The only realistic solution to the UK’s shortage of hub capacity involves building a third runway at Heathrow, the airport’s owner admits.
Heathrow warned that there is no “quick fix” to the UK’s airport capacity crisis.
It put forward a seven-point plan to the government’s Airports Commission on Friday which would bring “marginal” benefits.
But none of the proposals – to improve reliability and reduce noise – would result in an increase in flights above the current cap of 480,000 a year.
“Although the measures proposed are valuable, by themselves they are no substitute for providing an additional runway which is ultimately required to deliver long-haul connectivity for the UK,” Heathrow told the commission.
“Because Heathrow is full, adverse weather typically causes more disruption than at other airports. The airport recommends that any short-term improvements in capacity should be used to improve reliability and punctuality for passengers rather than add more flights.
“Physical and planning constraints mean short-term solutions to increase flights and generate growth and jobs are limited.”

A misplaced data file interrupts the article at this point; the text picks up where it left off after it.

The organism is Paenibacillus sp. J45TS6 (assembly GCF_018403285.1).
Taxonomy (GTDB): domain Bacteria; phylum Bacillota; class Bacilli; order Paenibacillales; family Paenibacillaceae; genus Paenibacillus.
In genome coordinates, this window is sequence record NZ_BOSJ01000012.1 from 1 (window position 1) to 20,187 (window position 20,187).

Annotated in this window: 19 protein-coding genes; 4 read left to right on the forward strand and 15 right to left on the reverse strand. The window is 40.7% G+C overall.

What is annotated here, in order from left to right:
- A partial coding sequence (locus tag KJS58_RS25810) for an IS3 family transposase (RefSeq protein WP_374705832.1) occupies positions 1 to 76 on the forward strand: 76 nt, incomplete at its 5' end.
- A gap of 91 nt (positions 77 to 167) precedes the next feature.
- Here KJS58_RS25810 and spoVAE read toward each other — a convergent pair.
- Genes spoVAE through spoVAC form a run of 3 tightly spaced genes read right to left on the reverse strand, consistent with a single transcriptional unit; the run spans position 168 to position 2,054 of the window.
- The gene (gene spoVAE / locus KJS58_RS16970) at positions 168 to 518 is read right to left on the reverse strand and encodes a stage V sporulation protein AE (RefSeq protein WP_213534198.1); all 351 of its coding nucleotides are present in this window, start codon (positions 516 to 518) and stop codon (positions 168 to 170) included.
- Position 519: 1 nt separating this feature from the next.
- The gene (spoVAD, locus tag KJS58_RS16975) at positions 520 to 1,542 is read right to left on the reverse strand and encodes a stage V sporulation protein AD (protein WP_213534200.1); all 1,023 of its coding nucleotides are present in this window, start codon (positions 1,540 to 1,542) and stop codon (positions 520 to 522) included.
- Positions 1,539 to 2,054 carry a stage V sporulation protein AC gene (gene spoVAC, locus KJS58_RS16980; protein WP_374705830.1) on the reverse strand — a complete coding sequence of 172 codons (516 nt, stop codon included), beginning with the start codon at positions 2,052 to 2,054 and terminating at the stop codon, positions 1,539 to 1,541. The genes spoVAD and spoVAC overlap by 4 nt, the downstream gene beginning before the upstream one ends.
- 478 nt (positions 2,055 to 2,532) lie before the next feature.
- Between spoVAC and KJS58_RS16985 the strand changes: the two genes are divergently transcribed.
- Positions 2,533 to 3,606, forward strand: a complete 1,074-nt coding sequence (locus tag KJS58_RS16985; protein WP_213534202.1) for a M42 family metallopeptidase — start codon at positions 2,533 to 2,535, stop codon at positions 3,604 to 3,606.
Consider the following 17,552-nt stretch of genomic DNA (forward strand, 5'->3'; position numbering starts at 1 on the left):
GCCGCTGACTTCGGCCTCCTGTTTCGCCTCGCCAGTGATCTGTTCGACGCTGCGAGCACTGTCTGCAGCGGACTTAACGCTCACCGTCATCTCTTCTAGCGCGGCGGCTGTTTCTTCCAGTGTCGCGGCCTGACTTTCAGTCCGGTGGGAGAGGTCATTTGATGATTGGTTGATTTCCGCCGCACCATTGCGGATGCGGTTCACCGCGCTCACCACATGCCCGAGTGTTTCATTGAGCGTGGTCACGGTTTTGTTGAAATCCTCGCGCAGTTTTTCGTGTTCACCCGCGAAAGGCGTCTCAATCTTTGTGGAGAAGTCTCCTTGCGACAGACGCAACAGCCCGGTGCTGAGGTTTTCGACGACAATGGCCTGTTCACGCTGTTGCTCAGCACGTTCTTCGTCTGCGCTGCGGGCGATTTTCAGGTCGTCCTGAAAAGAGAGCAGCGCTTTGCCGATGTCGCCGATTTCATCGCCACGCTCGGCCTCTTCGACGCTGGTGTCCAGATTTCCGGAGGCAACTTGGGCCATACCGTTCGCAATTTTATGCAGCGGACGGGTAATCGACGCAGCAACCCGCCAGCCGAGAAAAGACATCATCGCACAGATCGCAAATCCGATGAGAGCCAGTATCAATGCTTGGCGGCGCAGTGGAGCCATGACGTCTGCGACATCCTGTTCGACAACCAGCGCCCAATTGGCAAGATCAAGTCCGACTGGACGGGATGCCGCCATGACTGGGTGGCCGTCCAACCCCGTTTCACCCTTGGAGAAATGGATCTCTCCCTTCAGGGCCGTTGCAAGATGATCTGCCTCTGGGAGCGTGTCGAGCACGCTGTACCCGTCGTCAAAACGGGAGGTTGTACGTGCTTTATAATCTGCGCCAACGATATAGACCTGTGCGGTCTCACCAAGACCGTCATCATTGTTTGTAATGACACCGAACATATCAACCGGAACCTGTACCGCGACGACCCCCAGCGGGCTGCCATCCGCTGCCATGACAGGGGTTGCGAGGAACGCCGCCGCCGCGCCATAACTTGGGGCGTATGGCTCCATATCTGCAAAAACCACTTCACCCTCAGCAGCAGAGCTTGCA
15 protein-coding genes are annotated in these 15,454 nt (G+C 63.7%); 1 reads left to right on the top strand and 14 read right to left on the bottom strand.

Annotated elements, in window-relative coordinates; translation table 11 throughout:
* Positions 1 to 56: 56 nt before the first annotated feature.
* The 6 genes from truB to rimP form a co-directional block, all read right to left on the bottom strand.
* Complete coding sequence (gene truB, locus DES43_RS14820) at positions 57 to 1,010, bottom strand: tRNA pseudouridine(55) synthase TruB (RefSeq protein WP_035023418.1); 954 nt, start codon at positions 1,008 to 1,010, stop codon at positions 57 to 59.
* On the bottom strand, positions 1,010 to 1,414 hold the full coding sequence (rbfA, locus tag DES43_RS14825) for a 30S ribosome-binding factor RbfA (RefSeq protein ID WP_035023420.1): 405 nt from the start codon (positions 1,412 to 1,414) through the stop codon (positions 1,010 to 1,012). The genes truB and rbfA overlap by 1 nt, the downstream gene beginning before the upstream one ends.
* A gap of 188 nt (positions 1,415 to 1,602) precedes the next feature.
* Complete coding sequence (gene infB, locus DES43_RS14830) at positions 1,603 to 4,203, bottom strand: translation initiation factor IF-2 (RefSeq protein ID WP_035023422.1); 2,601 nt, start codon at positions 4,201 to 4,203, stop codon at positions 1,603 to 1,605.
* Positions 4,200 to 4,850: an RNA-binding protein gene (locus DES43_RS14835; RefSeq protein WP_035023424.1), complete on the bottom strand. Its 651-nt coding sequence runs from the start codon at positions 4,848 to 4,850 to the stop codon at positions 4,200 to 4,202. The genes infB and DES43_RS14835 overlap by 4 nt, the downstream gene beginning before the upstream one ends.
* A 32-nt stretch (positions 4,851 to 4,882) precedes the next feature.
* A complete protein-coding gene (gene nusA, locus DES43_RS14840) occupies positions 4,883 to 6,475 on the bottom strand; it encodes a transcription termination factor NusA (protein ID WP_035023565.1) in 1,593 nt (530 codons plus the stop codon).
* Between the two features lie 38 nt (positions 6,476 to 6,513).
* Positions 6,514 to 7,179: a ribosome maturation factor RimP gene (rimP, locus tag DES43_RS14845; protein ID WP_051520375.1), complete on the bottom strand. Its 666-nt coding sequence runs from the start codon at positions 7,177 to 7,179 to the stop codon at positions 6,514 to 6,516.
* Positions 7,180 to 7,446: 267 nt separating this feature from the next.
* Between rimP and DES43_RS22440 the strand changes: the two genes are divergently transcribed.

The airport owner ruled out the “mixed mode” use of its two runways because of the detrimental impact on local residents.
Chief executive Colin Matthews (pictured) said: “The Airports Commission has a challenging task in its bid to find short-term solutions to long-term problems.
“The only real solution to a lack of runway capacity at our hub airport is to build another runway.
“We are not proposing the use of mixed mode as a short-term measure because of the impact on local communities of ending periods of respite from noise.
‘We are listening to local residents’ concerns and we are working hard to develop new long-term solutions that can deliver additional flights whilst also reducing noise.”
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